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A quoll is a marsupial native to Australia, New Guinea, and Tasmania. There are several different subspecies of quoll, including the Western, Northern, Eastern, and New Guinean quolls. Of these, both the Eastern and the New Guinean are on the endangered species list because of habitat destruction.
All of the species are about the same size. Adults can measure between 10-30 inches (25.4-76.2 cm) in length. Their coats are brown or black spotted with white. The Eastern species is the only one with spots on its tail. Though these animals are sometimes called "jungle cats," most tend to look more like possums or coati than cats.
Quolls are carnivorous, and eat mostly mice, lizards and snakes. The New Guinean quoll is said to be able to kill and consume animals as large as itself. In Tasmania, the Eastern quoll competes with the Tasmanian devil for the same food sources. However, it's generally preferred to a Tasmanian devil since it is a quieter hunter. Both animals are efficient scavengers as well.
Most species live on the ground in burrows, though some may also be found in trees. Their tree-climbing activities are thought to have evolved with the landscapes in which they live. Since they are quite agile, they can climb trees easily to escape predators like large eagles.
Most quolls have a life expectancy of between four to six years. Upon reaching sexual maturity about a year after birth, they mate once yearly, and can produce litters of up to ten babies. However, it is rare for more than six of the babies, which are about the size of a rice grain, to survive, because the mother only has 6 teats. Those that make it to a teat will survive while other babies will not.
As a marsupial, these animals keep the tiny babies in a pouch until they are several months old. When old enough, the babies will venture out of the pouch. They can often be seen hitching a ride on the mother’s back as she journeys to find food.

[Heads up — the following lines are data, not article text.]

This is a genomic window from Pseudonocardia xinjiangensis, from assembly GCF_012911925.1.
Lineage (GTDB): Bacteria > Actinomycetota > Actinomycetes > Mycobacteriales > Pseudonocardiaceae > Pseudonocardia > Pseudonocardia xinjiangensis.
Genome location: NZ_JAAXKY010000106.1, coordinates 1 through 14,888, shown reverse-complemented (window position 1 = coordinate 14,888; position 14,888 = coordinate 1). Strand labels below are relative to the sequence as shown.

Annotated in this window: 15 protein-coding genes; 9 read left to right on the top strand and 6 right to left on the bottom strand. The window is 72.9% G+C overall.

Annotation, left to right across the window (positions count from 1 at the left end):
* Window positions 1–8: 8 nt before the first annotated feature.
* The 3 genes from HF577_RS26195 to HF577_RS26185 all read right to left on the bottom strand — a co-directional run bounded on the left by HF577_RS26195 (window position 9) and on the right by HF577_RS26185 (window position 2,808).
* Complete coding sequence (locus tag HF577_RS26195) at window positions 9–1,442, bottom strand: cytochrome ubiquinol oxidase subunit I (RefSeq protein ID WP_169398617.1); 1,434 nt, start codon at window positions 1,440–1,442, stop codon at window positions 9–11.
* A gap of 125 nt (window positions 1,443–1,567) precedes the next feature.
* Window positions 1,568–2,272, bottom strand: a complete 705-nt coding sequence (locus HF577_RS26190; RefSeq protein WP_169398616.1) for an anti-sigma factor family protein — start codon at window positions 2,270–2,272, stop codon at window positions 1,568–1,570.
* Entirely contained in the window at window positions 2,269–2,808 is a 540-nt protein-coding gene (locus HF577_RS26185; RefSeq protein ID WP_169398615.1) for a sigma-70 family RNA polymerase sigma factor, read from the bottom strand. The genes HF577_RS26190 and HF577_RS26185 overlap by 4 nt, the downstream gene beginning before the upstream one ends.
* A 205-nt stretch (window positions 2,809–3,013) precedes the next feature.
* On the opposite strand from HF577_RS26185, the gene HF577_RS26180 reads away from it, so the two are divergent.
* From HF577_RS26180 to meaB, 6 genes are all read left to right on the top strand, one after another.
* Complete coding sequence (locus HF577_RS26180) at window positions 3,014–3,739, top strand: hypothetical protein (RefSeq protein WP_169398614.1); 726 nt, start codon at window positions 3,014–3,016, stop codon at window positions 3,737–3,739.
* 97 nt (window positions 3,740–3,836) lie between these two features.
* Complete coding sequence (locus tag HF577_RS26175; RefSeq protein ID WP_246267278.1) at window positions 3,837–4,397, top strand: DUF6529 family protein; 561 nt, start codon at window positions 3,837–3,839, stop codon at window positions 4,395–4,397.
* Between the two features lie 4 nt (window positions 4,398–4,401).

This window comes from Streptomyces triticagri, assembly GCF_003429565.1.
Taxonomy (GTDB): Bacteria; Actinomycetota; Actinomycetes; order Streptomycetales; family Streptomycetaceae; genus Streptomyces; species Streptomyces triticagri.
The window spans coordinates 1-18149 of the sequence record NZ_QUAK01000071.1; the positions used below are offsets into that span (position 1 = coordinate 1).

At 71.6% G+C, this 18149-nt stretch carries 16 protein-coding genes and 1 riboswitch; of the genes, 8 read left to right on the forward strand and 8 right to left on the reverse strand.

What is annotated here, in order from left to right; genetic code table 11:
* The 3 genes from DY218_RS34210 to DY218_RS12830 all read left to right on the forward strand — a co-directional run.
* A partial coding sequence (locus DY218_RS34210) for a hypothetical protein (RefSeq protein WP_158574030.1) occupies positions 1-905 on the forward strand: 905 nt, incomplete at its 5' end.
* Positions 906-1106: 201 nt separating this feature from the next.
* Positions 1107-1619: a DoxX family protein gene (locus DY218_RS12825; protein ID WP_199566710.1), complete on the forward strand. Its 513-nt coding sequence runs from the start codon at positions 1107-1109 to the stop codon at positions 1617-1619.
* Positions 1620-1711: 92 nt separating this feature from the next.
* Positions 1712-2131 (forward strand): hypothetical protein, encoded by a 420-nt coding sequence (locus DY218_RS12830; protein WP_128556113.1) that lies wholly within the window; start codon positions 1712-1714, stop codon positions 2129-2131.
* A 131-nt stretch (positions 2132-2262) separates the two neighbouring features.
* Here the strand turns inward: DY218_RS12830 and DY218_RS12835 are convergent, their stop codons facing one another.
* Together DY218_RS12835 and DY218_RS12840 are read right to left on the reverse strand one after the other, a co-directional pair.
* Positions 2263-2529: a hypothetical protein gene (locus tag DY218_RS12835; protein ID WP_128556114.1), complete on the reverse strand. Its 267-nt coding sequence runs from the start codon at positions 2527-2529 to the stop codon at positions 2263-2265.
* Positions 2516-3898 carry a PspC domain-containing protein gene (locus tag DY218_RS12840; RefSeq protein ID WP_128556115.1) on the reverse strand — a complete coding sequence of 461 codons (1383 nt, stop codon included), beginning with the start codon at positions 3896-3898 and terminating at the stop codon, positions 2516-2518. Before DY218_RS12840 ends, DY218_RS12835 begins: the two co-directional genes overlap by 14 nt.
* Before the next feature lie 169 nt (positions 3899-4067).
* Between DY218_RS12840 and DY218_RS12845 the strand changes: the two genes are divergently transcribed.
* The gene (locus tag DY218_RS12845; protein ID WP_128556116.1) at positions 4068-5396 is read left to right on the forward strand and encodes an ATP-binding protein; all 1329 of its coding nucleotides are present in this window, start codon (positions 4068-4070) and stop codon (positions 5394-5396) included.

Some people keep these animals as pets, although this is only legal in a few parts of Australia. The babies are easy to domesticate, and owners argue that they are much preferable to domestic cats, which have been responsible for the destruction of many native species. Adult quolls, conversely, are an excellent mousers, and can be an asset to farms because it keeps down non-native rodent species.
As cute as they seem, wild quolls are quite fierce and should never be approached. They have sharp teeth that can easily deliver a powerful bite. Most tend to shy away from humans. Increasing human encroachment, however, has brought humans into closer contact with these animals. Many are killed by automobiles, which can be extremely unfortunate in the case of mothers caring for infants. Infants will die without protection from the mother. The Eastern quoll was once thought to proliferate Australia, but there are now very few of them left, as most of their habitat has been destroyed and many have been accidentally killed by drivers.
Wildlife workers and Australian environmentalists are attempting to reintroduce the Eastern quoll to Australia, and as well to protect the few that still reside there. There are societies that monitor their numbers, and many educational materials available on this particular species.